Joined: Jul 03, 2003
From: Sakatamata Island
|Posted: 2004-07-15 4:10 pm  Permalink|
I read this great article from the LA Times recently about Oceanic Arts. Can't say that I've had the pleasure of stopping by, but if I ever find myself lost in Whittier, you'll know where to find me @;-).
BYLINE: Steven Barrie-anthony
CREDITLINE: Los Angeles Times
HEADLINE: 'Authentic' Hawaiiana may be from California
Blissfully splayed out on a Hawaiian beach, sipping rum from a
pineapple, it's hard to imagine that the rough-hewn, authentic-looking thatch
umbrella shielding you from the sun was likely made back home on the
mainland. Ditto for many of the tiki decorations at resorts, bars and even
tiki museums in Polynesia and the rest of the world.
If something looks Polynesian, chances are that LeRoy Schmaltz,
co-owner of Oceanic Arts in Whittier, Calif., had a hand in making it.
"It's super ironic," says Greg Escalante, a Polynesian art expert and
curator of the Copro/Nason Gallery in Culver City, near Los Angeles.
"The biggest existing tiki statue in Tahiti was made by Schmaltz, in
Whittier. Even in Tahiti, they somehow rely on Schmaltz."
Trader Joe's, Islands restaurants, Disneyland and many Nevada casinos
buy tiki decorations from Oceanic Arts. Schmaltz, 69, has helped design
dozens of TV and movie sets, including "Gilligan's Island" and "Forrest
Gump." He lays claim to overseeing the production of thousands of
tikis, and a similar number of totems, luau signs and pretty much any other
decoration loosely associated with the South Pacific.
He is considered royalty within the tiki art movement's three schools:
authentic archeological artifacts from the Pacific; Americana,
post-World War II interpretations in restaurants and bars; and new work by
artists such as Shag, who combines island motifs into retro-style
Schmaltz "is the king of the second school," says Doug Nason, co-author
of "Night of the Tiki: The Art of Shag, Schmaltz and Selected Primitive
Oceanic Carvings" (Last Gasp, 2001) and co-owner of Copro/Nason
Gallery. "Many people can't afford to go to the islands . . . and this
Americana movement is a substantial movement in itself. In that way, it's just
as important as ancient archeology."
Schmaltz, clad in a Hawaiian shirt, of course, strolls proudly through
his 10,000-square-foot workshop and warehouse, filled with
Polynesia-inspired objects that he built or refurbished. Everything is for sale or
rent. Shelves brim with tropical mats, thatched umbrellas, grass skirts
and carved wooden signs announcing "Aloha!" and "Welcome to the Luau!"
Leis spew from barrels everywhere.
He gestures toward hundreds of palm and redwood tiki statues and
totems, ranging from pocket size to more than 10 feet tall. "They have a
Polynesian flair," he says, "but they are imagination, fantasy."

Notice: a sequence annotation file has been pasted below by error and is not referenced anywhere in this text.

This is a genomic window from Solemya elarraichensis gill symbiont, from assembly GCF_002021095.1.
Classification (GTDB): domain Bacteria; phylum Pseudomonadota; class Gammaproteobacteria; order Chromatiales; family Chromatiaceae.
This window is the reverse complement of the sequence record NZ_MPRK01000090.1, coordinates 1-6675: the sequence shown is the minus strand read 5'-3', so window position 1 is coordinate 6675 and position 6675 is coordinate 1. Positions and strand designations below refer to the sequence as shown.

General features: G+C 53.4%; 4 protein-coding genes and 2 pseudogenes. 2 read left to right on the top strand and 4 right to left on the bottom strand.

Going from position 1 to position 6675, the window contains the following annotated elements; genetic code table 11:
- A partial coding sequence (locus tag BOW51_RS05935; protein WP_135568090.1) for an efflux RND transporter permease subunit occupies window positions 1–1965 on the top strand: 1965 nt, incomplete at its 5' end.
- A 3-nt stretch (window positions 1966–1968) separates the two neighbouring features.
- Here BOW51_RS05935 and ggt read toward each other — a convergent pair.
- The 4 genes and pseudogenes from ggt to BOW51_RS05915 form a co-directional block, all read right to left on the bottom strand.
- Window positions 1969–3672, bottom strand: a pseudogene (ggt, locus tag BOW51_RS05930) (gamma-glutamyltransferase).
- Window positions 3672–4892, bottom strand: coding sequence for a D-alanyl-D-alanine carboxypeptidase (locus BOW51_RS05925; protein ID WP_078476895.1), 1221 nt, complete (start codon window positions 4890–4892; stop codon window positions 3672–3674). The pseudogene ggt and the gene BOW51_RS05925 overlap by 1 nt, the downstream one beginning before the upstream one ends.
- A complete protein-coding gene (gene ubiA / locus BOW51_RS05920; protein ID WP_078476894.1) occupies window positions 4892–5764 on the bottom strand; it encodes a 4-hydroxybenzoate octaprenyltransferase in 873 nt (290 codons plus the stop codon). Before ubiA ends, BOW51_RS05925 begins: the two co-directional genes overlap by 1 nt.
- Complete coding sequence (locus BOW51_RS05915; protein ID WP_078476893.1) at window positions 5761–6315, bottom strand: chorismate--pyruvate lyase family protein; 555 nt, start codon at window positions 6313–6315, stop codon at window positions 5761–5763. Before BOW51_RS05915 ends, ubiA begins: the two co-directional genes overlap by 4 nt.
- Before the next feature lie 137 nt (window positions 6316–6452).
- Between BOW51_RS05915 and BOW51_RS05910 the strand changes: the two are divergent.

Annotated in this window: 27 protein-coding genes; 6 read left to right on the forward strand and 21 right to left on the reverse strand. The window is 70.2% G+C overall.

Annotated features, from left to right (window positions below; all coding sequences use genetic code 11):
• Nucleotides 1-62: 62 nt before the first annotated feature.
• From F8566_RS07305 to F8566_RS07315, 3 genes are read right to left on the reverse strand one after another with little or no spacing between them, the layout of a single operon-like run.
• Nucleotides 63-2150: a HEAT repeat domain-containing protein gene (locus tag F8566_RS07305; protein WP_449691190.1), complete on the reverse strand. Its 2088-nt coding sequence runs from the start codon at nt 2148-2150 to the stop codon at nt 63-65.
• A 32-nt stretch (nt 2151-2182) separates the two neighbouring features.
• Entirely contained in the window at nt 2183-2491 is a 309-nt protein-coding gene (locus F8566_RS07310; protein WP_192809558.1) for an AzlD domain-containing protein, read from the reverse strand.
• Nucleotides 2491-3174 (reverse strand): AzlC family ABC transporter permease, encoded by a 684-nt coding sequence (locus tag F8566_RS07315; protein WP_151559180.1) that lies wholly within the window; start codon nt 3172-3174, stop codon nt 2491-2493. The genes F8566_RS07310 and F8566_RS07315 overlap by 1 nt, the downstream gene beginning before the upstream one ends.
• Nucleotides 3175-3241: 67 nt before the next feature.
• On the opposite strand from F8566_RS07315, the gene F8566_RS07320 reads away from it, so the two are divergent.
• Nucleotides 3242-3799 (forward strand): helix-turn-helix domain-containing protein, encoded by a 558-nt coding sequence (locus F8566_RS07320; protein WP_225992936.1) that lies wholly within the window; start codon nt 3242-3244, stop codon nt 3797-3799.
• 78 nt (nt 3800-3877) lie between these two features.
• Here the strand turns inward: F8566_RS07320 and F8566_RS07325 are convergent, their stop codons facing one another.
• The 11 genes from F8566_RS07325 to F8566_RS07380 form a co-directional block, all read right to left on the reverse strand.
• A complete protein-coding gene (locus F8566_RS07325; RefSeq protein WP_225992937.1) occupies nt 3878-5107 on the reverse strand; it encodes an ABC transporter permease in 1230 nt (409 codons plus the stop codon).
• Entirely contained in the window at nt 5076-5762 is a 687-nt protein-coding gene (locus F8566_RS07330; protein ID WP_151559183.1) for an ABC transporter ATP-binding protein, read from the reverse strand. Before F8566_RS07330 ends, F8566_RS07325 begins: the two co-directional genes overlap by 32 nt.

Ersatz, indeed, but art nonetheless, according to Schmaltz -- a
distinction he has been trying to make since he was a senior in art at
California State University, Los Angeles, in 1956. After Schmaltz began
restoring Samoan tiki statues for a local importer, his professors were
reluctant to give him class credit for his tiki time.
"They told me that this is way below my station in life -- told me that
I wasn't worthy of being an art major. They didn't want me at school,"
Schmaltz recalls, still rankled.
A few classes short of his degree, Schmaltz left academia behind. He
and a college buddy, business major Robert Van Oosting, pooled what money
they had and set off for the South Seas in search of their own
Polynesian muses. In Tahiti, they met villagers "who hadn't seen white guys,"
Schmaltz remembers. "Kids cried."
The pair traveled to Fiji, to New Guinea. They were besieged by stormy
weather and almost shipwrecked, he says, but visited sites, museums and
shops with everything from drums to letter openers. When Schmaltz
returned home, his head was swimming with Polynesian imagery.
Schmaltz put chain saw to lumber and began constructing island objects
while Van Oosting handled the business side. At first, they filled
small orders, doing Hawaiian-themed signs for local bars, restaurants and
retailers, but in the 1960s Sea World, Epcot Center and companies around
the world put in big orders. The Rolling Stones hired Schmaltz to
decorate for parties, and Bob Dole hired him to carve signs for his
Converting a log into tiki can take a day, or a week if it's 7 feet
high. After the design is chalked onto a log, the chain saw is powered up.
Power tools and grinders are used to make finer points before the
indentations are chiseled out.
He plans to chisel out a few more good years. "Tiki is a form of
escapism," he says. "As long as the world is in turmoil, people always turn
to peaceful, pleasurable worlds -- and this is one of them."
Jamio Designs (jamio.com)-Taboo Tiki and Kustom Kulture Art